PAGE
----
Recently, the wonderful Jewish community of Staten Island was hit by two terrible tragedies. First, the passing of a very young Mrs. Miriam Winiarz, zlzy”a, who left her wonderful children orphaned from both their father and their mother. Then, less than a week later, another young mother and wife, Mrs. Rachel Eisenberg, zlzy”a, passed away also leaving both married and unmarried children as well as a grieving husband. As Torah Jews, we are always searching for the Torah response to such cataclysmic events.
I want to share with my dear readers a Gemara in Sanhedrin . Here, the Gemara relates that there was a woman who tragically lost her husband. A short time before, she had also lost her son. This woman lived right next to the great Rabbi Gamliel, the Nasi (Prince) of Israel. Rabbi Gamliel and the widow shared a common wall and thus Rabbi Gamliel would hear her copious weeping as she wailed incessantly over her double loss. The Gemara relates that upon hearing her crying, Rabbi Gamliel also cried until, like Leah Imeinu before him, his eyelashes came out from the excessive crying.
In Eichah Rabbah, the Medrash adds an important caveat to the story. Rabbi Gamliel attached to his crying also the calamity of the destruction of the Temple. I had thought that the intent of this Medrash is that once Rabbi Gamliel was already crying, he used his weeping productively to also bemoan the loss of the Temple and the pain of the Shechina. There are some people who don’t easily cry. So, if they are motivated by a moving play or a poignant novel to cry, they should utilize those cries and extend them for the Temple.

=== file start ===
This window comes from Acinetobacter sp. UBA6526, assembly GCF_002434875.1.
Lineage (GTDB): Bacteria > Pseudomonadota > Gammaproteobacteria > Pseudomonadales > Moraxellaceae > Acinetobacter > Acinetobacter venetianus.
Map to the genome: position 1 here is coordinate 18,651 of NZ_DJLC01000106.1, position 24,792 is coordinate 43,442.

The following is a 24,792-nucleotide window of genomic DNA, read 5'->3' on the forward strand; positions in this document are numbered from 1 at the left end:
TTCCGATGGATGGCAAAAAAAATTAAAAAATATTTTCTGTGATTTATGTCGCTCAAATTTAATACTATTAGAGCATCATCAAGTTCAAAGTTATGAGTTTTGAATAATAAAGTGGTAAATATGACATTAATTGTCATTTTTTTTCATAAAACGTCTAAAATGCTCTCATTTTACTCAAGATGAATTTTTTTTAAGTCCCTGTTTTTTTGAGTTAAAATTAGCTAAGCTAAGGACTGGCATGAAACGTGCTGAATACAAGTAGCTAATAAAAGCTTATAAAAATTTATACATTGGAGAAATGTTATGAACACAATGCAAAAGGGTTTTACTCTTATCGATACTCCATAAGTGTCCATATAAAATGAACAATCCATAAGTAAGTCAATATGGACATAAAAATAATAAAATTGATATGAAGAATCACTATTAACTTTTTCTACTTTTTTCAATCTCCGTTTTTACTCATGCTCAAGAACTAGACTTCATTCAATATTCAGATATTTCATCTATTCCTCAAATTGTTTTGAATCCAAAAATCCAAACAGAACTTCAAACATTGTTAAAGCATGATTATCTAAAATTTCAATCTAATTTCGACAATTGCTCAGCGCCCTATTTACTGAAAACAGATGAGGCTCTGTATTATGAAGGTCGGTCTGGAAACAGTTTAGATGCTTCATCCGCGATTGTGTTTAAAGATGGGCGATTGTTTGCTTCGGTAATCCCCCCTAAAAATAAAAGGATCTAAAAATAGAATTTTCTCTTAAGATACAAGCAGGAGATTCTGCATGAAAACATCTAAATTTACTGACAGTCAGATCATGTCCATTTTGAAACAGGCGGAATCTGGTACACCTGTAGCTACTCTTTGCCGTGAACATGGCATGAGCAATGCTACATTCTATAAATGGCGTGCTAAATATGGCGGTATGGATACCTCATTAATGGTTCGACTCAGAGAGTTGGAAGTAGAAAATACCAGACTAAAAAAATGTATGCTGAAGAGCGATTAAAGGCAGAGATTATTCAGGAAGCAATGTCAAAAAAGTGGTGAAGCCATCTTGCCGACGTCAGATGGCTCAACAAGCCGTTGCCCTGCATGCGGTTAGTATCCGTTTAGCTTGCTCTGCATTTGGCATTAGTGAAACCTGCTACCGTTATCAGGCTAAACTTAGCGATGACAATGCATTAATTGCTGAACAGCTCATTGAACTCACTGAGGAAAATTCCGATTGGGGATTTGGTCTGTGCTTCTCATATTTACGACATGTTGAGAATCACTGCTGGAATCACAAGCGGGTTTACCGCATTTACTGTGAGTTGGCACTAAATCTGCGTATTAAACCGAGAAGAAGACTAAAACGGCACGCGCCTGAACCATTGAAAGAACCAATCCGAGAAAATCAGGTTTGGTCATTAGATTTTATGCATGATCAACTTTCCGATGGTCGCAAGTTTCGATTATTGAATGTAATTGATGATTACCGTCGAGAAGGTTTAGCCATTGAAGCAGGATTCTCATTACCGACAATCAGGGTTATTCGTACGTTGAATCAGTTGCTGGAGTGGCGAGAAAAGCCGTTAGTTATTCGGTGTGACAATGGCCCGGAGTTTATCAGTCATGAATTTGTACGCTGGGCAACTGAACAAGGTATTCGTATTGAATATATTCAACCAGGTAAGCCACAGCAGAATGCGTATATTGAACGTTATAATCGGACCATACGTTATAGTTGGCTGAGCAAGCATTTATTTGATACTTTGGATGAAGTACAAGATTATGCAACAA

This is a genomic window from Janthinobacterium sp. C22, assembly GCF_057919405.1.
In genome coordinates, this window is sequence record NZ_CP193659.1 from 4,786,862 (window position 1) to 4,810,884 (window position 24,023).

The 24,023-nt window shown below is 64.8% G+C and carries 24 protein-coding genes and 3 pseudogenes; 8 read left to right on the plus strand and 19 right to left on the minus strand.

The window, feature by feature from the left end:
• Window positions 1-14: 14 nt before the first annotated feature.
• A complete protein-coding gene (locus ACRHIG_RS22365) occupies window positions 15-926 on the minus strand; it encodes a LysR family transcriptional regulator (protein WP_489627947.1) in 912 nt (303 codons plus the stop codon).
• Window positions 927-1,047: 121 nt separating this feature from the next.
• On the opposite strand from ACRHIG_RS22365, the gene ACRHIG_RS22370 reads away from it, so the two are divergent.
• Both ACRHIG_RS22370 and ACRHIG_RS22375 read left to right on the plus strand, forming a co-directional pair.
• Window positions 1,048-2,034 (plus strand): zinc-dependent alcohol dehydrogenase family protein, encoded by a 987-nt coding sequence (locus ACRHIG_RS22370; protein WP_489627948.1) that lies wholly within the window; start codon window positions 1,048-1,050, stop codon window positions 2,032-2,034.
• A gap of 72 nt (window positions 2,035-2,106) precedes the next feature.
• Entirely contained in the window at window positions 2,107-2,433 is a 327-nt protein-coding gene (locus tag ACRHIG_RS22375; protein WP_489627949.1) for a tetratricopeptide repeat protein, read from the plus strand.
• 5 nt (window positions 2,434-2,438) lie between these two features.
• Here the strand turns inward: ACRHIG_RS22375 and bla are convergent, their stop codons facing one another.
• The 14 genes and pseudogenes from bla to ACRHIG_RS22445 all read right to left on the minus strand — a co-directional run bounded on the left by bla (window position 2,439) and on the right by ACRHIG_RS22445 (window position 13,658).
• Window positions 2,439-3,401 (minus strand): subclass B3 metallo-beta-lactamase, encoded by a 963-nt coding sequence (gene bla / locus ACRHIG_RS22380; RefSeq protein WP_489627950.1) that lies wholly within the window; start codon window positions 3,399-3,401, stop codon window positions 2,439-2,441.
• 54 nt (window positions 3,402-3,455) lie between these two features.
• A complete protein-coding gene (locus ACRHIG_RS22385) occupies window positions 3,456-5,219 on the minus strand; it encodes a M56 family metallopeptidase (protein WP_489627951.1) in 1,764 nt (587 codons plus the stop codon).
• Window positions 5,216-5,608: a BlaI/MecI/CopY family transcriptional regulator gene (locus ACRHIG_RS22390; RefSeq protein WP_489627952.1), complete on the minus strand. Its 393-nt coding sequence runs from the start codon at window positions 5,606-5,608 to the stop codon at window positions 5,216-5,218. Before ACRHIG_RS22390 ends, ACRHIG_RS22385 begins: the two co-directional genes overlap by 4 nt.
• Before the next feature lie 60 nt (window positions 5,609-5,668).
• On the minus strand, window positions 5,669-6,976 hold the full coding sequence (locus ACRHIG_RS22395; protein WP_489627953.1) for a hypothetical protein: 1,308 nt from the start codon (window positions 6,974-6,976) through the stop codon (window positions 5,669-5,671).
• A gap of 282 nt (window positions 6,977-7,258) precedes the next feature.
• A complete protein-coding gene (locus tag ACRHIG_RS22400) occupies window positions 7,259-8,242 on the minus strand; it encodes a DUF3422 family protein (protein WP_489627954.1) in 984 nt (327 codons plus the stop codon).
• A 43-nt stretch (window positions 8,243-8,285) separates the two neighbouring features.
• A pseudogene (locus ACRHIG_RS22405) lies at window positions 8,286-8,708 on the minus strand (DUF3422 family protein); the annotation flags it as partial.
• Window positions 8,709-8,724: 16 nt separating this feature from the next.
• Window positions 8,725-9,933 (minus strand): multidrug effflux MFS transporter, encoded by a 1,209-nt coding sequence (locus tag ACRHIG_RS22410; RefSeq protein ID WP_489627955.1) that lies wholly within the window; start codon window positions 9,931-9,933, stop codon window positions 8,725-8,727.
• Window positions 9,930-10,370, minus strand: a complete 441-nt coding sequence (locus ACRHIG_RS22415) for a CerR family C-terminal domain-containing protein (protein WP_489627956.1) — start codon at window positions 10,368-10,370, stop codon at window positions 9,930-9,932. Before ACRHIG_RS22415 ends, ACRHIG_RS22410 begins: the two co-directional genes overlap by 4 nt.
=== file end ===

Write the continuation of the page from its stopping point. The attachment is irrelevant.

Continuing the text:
But, the Aleinu Lishabei’ach says a better reason for Rabbi Gamliel’s crying over the Temple. When he empathized over the double loss of this woman, it triggered in him that this could only happen because we don’t have a Temple. If we had the Temple, the ketores, the daily incense brought on the Altar would have protected us from such tragedies. The Mizbei’ach HaChitzon, the Outer Altar, which makes peace between us and our Father in Heaven would have forestalled such calamities. So too, as we reflect upon the double tragedy experienced in Staten Island, a proper reaction is to mourn over the absence of the Beis HaMikdash whose cloak of protection would have surely safeguarded these two wonderful women.
We might add that as so many of our brothers and sisters are suffering economically, either because of the tuition crisis or the parnassah crisis, we mourn over the absence of the Shulchan in the Beis HaMikdash from which emanated a blessing for the financial prosperity of Klal Yisrael.
This should spur us to have more kavana, concentration and devotion in our tefillos. For example, in our daily Shemone Esrei when we say, “Ki lishuascha kivinu kol hayom – For Your salvation we hope every day,” when we bentch, “Racheim na, Hashem Elokeinu, al Yisrael amecha v’al Yerushalayim irecha – Have mercy, Hashem our G-d, on Yisrael Your nation and Yerushalayim Your city,” and when we say thrice daily in Aleinu, “Al kein nekaveh l’cha, Hashem Elokeinu, liros m’heira b’siferes uzecha – I therefore hope, Hashem our G-d, to see speedily Your splendid might revealed.”
In the merit of our daily praying and pining for the Beis HaMikdash, may Hashem bless us with long life, good health, and everything wonderful.